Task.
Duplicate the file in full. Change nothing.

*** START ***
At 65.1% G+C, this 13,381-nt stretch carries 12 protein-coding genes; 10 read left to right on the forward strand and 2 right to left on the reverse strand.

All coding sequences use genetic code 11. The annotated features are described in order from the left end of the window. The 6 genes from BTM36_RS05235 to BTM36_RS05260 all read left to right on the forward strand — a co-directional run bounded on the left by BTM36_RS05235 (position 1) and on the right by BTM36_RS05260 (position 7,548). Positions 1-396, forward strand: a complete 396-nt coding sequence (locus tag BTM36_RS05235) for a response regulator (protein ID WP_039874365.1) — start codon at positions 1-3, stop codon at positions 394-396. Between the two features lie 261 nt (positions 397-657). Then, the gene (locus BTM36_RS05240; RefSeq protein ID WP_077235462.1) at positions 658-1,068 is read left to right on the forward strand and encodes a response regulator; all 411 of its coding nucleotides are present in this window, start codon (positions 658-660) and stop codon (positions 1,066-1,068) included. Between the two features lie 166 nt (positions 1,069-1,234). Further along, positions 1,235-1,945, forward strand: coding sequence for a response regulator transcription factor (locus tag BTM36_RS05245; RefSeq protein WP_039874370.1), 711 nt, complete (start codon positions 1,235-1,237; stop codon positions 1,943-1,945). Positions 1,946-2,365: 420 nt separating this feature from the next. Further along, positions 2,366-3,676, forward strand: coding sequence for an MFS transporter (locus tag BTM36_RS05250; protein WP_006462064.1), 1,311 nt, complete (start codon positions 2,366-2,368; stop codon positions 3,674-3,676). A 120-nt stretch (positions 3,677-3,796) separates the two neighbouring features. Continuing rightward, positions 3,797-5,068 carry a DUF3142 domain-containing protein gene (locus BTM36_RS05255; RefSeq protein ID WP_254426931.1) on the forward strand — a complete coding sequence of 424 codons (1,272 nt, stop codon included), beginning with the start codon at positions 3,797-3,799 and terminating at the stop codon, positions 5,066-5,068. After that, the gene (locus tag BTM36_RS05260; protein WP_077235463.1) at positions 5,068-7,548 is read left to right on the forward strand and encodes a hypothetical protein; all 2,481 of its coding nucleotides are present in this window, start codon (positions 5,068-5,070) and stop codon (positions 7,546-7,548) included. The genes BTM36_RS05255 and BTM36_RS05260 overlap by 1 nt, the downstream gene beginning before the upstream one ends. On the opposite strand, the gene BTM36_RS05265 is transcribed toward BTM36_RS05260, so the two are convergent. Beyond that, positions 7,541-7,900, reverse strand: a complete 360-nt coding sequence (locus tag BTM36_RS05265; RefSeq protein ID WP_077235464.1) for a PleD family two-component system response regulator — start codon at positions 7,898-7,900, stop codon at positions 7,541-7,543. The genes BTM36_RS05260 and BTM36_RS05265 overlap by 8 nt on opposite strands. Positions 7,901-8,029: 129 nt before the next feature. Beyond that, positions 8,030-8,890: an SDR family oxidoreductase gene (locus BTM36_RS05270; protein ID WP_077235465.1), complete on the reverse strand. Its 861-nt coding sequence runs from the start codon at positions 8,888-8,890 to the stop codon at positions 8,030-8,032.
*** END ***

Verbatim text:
At 65.1% G+C, this 13,381-nt stretch carries 12 protein-coding genes; 10 read left to right on the forward strand and 2 right to left on the reverse strand.

All coding sequences use genetic code 11. The annotated features are described in order from the left end of the window. The 6 genes from BTM36_RS05235 to BTM36_RS05260 all read left to right on the forward strand — a co-directional run bounded on the left by BTM36_RS05235 (position 1) and on the right by BTM36_RS05260 (position 7,548). Positions 1-396, forward strand: a complete 396-nt coding sequence (locus tag BTM36_RS05235) for a response regulator (protein ID WP_039874365.1) — start codon at positions 1-3, stop codon at positions 394-396. Between the two features lie 261 nt (positions 397-657). Then, the gene (locus BTM36_RS05240; RefSeq protein ID WP_077235462.1) at positions 658-1,068 is read left to right on the forward strand and encodes a response regulator; all 411 of its coding nucleotides are present in this window, start codon (positions 658-660) and stop codon (positions 1,066-1,068) included. Between the two features lie 166 nt (positions 1,069-1,234). Further along, positions 1,235-1,945, forward strand: coding sequence for a response regulator transcription factor (locus tag BTM36_RS05245; RefSeq protein WP_039874370.1), 711 nt, complete (start codon positions 1,235-1,237; stop codon positions 1,943-1,945). Positions 1,946-2,365: 420 nt separating this feature from the next. Further along, positions 2,366-3,676, forward strand: coding sequence for an MFS transporter (locus tag BTM36_RS05250; protein WP_006462064.1), 1,311 nt, complete (start codon positions 2,366-2,368; stop codon positions 3,674-3,676). A 120-nt stretch (positions 3,677-3,796) separates the two neighbouring features. Continuing rightward, positions 3,797-5,068 carry a DUF3142 domain-containing protein gene (locus BTM36_RS05255; RefSeq protein ID WP_254426931.1) on the forward strand — a complete coding sequence of 424 codons (1,272 nt, stop codon included), beginning with the start codon at positions 3,797-3,799 and terminating at the stop codon, positions 5,066-5,068. After that, the gene (locus tag BTM36_RS05260; protein WP_077235463.1) at positions 5,068-7,548 is read left to right on the forward strand and encodes a hypothetical protein; all 2,481 of its coding nucleotides are present in this window, start codon (positions 5,068-5,070) and stop codon (positions 7,546-7,548) included. The genes BTM36_RS05255 and BTM36_RS05260 overlap by 1 nt, the downstream gene beginning before the upstream one ends. On the opposite strand, the gene BTM36_RS05265 is transcribed toward BTM36_RS05260, so the two are convergent. Beyond that, positions 7,541-7,900, reverse strand: a complete 360-nt coding sequence (locus tag BTM36_RS05265; RefSeq protein ID WP_077235464.1) for a PleD family two-component system response regulator — start codon at positions 7,898-7,900, stop codon at positions 7,541-7,543. The genes BTM36_RS05260 and BTM36_RS05265 overlap by 8 nt on opposite strands. Positions 7,901-8,029: 129 nt before the next feature. Beyond that, positions 8,030-8,890: an SDR family oxidoreductase gene (locus BTM36_RS05270; protein ID WP_077235465.1), complete on the reverse strand. Its 861-nt coding sequence runs from the start codon at positions 8,888-8,890 to the stop codon at positions 8,030-8,032.